Friction—Hours of Operation (2002) review

Alison Wooten ('14)/ Eastside Photo Editor

friction

Rating: 4/10

Friction is an emo rock group from Chicago. Hours of Operation is a two-disk discography showcasing the early years of the band’s music. This compilation was released on April 16th, 2002 and has over an hour and a half, more than 30 songs, of the band’s music from 1991-1994.

The album as a whole is a really interesting way to hear a band find itself. It begins with their earliest music, with songs such as “Squelch” and “Terra Cotta”. In the beginning, the music does not match the vocals very well at all. The vocals are slightly too quiet for the music in the background which ends up overpowering the actual vocals. The first few songs really all sound the same and they all have slow vocals with heavy music in the back and it really is not a good mix. What starts a dischord post-hardcore dripping in angst slowly begins to transform into friendlier sounding melodies with each song. However the vocals still do not match and it is very displeasing.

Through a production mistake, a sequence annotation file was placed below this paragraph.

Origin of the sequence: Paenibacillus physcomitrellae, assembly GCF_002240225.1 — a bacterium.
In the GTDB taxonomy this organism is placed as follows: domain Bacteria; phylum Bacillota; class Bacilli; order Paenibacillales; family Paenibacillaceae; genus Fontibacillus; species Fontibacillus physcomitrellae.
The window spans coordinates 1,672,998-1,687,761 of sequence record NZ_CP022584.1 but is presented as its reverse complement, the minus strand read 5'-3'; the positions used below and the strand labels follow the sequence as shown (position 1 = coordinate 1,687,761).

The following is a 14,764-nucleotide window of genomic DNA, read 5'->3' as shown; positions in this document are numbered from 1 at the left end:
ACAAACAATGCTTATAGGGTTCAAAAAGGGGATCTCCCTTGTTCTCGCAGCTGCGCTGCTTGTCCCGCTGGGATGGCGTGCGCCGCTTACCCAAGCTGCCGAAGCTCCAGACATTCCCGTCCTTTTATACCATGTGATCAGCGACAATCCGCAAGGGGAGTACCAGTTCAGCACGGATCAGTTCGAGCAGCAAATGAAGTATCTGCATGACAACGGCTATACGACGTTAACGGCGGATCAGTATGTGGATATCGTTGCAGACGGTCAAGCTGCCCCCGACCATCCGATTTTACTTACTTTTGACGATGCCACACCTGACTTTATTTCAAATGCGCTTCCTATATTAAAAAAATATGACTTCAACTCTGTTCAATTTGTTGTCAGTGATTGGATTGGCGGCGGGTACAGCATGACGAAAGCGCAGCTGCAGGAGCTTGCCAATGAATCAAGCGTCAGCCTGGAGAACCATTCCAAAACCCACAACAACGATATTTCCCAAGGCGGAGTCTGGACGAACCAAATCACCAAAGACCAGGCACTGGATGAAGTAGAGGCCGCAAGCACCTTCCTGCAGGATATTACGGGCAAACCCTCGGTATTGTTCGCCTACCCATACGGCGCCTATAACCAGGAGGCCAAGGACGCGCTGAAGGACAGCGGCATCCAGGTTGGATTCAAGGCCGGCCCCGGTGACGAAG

As the album progresses you can see the band flopping between the dischord and the poppier sound, struggling to figure out who they are. The second disk begins with a song called “Auburn” which is only slightly better than anything off of the first disk, and showcases the poppy and friendlier feel that the band had begun to develop. All of the songs sound as if they had been recorded in a garage with the microphone on a computer. The vocals are just completely overshadowed by the thrashing guitar and drums in the background.

Friction does not bring anything new to the world of music at all and the only positive thing I can say about this album is that listening to a band find themselves is an experience. Other than that, they sound pretty much like every 90s garage band.